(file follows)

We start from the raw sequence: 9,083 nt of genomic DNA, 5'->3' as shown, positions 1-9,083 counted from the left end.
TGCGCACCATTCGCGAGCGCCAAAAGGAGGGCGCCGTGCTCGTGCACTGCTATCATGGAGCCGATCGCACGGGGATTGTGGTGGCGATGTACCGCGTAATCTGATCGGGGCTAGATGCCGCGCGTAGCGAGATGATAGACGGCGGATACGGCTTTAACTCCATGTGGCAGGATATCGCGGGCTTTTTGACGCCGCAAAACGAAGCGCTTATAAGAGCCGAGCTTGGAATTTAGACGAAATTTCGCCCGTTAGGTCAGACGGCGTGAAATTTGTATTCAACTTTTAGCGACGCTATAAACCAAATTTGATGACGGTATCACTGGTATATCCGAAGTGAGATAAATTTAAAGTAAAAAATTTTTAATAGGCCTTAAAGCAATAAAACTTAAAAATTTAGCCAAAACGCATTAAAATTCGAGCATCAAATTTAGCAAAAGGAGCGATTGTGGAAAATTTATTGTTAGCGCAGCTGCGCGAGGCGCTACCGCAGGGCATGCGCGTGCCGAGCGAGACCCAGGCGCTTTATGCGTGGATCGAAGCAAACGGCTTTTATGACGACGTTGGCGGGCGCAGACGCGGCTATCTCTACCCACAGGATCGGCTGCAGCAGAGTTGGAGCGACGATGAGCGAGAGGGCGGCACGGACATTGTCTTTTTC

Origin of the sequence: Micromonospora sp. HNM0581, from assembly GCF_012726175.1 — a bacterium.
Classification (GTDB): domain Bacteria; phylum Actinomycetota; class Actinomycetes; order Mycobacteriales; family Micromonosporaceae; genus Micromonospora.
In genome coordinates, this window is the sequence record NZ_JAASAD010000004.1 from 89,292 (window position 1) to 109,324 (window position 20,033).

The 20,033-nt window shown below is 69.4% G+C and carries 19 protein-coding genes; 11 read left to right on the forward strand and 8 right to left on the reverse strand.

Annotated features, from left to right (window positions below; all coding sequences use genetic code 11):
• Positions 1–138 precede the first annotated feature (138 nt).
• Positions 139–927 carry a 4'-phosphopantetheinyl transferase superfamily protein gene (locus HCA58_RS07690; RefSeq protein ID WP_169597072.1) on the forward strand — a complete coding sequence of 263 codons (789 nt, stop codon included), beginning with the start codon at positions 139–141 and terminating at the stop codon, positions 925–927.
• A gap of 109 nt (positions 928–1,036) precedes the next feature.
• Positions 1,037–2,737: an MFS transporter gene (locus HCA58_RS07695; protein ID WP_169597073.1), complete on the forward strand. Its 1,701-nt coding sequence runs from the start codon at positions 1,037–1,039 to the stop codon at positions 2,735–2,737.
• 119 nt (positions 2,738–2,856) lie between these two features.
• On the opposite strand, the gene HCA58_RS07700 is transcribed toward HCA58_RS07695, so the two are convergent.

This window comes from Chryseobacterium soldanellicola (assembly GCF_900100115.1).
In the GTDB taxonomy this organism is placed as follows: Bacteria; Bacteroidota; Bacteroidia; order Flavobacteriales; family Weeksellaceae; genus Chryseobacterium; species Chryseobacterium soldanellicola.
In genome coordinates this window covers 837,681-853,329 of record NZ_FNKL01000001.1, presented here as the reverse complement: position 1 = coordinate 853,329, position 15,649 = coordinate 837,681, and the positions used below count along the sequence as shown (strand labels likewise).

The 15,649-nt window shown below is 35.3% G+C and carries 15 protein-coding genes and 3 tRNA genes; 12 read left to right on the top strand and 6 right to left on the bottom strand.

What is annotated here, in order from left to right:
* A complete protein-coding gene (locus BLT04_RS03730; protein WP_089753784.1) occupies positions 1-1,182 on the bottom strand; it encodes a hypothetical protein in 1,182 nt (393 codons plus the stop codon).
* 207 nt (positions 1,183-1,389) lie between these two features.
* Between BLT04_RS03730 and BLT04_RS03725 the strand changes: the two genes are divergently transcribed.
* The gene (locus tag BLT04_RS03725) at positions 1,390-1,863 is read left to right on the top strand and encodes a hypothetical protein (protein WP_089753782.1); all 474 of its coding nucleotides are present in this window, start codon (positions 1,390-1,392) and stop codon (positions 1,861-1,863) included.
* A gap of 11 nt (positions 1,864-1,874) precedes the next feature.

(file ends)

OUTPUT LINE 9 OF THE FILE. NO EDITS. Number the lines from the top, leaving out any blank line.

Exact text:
• Positions 139–927 carry a 4'-phosphopantetheinyl transferase superfamily protein gene (locus HCA58_RS07690; RefSeq protein ID WP_169597072.1) on the forward strand — a complete coding sequence of 263 codons (789 nt, stop codon included), beginning with the start codon at positions 139–141 and terminating at the stop codon, positions 925–927.